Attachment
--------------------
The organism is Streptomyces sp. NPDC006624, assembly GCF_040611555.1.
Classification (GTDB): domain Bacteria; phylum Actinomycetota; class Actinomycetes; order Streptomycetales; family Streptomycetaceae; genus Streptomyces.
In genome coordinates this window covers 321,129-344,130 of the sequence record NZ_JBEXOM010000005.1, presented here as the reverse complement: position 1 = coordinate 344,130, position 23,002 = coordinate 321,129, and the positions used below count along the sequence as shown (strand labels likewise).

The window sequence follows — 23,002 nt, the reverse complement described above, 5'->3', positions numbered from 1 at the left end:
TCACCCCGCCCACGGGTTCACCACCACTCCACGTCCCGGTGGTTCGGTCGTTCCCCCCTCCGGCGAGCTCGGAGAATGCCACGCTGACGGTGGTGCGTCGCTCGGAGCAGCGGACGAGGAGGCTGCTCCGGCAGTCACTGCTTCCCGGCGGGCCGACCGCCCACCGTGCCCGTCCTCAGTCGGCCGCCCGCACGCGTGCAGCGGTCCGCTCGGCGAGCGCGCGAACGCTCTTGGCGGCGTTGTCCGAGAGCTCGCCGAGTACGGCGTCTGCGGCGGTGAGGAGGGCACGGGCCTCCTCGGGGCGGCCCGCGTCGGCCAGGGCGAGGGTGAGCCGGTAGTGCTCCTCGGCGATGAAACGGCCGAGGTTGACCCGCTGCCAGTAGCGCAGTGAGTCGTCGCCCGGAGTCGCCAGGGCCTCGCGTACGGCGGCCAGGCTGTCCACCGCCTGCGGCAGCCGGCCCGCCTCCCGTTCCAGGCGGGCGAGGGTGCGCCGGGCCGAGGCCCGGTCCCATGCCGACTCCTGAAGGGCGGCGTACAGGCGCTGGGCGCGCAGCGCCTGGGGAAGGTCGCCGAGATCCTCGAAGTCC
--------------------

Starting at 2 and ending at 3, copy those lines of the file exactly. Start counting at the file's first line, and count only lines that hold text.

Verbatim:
Classification (GTDB): domain Bacteria; phylum Actinomycetota; class Actinomycetes; order Streptomycetales; family Streptomycetaceae; genus Streptomyces.
In genome coordinates this window covers 321,129-344,130 of the sequence record NZ_JBEXOM010000005.1, presented here as the reverse complement: position 1 = coordinate 344,130, position 23,002 = coordinate 321,129, and the positions used below count along the sequence as shown (strand labels likewise).